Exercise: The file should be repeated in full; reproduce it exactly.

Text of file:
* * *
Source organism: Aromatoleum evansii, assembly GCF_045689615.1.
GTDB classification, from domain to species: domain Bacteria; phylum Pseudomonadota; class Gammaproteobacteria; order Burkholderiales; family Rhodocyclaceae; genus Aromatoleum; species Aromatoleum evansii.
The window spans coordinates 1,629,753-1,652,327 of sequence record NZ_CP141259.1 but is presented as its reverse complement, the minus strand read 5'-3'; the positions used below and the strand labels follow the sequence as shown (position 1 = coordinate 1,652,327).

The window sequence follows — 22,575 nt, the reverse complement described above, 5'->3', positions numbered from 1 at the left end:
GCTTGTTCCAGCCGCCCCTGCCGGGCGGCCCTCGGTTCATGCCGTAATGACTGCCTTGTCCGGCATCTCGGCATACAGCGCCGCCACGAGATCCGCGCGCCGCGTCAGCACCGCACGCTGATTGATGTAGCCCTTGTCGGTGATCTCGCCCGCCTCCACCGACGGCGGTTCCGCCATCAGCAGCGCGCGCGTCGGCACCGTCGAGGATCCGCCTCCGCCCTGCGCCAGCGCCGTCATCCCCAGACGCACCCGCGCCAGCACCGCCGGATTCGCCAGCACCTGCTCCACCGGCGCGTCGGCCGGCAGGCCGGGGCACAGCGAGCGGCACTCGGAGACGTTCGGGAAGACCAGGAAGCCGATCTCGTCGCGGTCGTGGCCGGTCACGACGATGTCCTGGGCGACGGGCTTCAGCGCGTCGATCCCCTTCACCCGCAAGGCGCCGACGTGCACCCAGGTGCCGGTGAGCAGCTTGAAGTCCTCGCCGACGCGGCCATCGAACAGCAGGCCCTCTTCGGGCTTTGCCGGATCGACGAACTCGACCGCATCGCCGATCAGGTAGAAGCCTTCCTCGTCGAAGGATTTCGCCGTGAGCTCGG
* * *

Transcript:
Source organism: Aromatoleum evansii, assembly GCF_045689615.1.
GTDB classification, from domain to species: domain Bacteria; phylum Pseudomonadota; class Gammaproteobacteria; order Burkholderiales; family Rhodocyclaceae; genus Aromatoleum; species Aromatoleum evansii.
The window spans coordinates 1,629,753-1,652,327 of sequence record NZ_CP141259.1 but is presented as its reverse complement, the minus strand read 5'-3'; the positions used below and the strand labels follow the sequence as shown (position 1 = coordinate 1,652,327).

The window sequence follows — 22,575 nt, the reverse complement described above, 5'->3', positions numbered from 1 at the left end:
GCTTGTTCCAGCCGCCCCTGCCGGGCGGCCCTCGGTTCATGCCGTAATGACTGCCTTGTCCGGCATCTCGGCATACAGCGCCGCCACGAGATCCGCGCGCCGCGTCAGCACCGCACGCTGATTGATGTAGCCCTTGTCGGTGATCTCGCCCGCCTCCACCGACGGCGGTTCCGCCATCAGCAGCGCGCGCGTCGGCACCGTCGAGGATCCGCCTCCGCCCTGCGCCAGCGCCGTCATCCCCAGACGCACCCGCGCCAGCACCGCCGGATTCGCCAGCACCTGCTCCACCGGCGCGTCGGCCGGCAGGCCGGGGCACAGCGAGCGGCACTCGGAGACGTTCGGGAAGACCAGGAAGCCGATCTCGTCGCGGTCGTGGCCGGTCACGACGATGTCCTGGGCGACGGGCTTCAGCGCGTCGATCCCCTTCACCCGCAAGGCGCCGACGTGCACCCAGGTGCCGGTGAGCAGCTTGAAGTCCTCGCCGACGCGGCCATCGAACAGCAGGCCCTCTTCGGGCTTTGCCGGATCGACGAACTCGACCGCATCGCCGATCAGGTAGAAGCCTTCCTCGTCGAAGGATTTCGCCGTGAGCTCGG